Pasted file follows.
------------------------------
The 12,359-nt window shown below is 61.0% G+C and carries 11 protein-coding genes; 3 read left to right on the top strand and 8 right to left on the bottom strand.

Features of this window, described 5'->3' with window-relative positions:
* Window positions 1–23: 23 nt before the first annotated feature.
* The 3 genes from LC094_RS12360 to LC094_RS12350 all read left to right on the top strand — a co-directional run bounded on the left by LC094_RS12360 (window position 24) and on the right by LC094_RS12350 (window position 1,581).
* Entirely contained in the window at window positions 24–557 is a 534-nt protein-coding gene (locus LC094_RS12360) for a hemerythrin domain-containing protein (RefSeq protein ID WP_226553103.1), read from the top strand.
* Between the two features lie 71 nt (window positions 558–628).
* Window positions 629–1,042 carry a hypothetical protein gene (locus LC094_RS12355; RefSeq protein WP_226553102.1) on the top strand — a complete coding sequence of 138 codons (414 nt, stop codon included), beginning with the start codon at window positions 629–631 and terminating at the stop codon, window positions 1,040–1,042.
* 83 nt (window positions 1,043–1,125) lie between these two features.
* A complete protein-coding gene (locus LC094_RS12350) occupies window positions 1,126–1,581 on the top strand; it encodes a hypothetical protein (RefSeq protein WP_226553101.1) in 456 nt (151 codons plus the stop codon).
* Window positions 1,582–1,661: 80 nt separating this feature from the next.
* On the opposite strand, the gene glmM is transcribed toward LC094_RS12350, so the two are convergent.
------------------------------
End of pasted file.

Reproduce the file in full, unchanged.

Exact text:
The 12,359-nt window shown below is 61.0% G+C and carries 11 protein-coding genes; 3 read left to right on the top strand and 8 right to left on the bottom strand.

Features of this window, described 5'->3' with window-relative positions:
* Window positions 1–23: 23 nt before the first annotated feature.
* The 3 genes from LC094_RS12360 to LC094_RS12350 all read left to right on the top strand — a co-directional run bounded on the left by LC094_RS12360 (window position 24) and on the right by LC094_RS12350 (window position 1,581).
* Entirely contained in the window at window positions 24–557 is a 534-nt protein-coding gene (locus LC094_RS12360) for a hemerythrin domain-containing protein (RefSeq protein ID WP_226553103.1), read from the top strand.
* Between the two features lie 71 nt (window positions 558–628).
* Window positions 629–1,042 carry a hypothetical protein gene (locus LC094_RS12355; RefSeq protein WP_226553102.1) on the top strand — a complete coding sequence of 138 codons (414 nt, stop codon included), beginning with the start codon at window positions 629–631 and terminating at the stop codon, window positions 1,040–1,042.
* 83 nt (window positions 1,043–1,125) lie between these two features.
* A complete protein-coding gene (locus LC094_RS12350) occupies window positions 1,126–1,581 on the top strand; it encodes a hypothetical protein (RefSeq protein WP_226553101.1) in 456 nt (151 codons plus the stop codon).
* Window positions 1,582–1,661: 80 nt separating this feature from the next.
* On the opposite strand, the gene glmM is transcribed toward LC094_RS12350, so the two are convergent.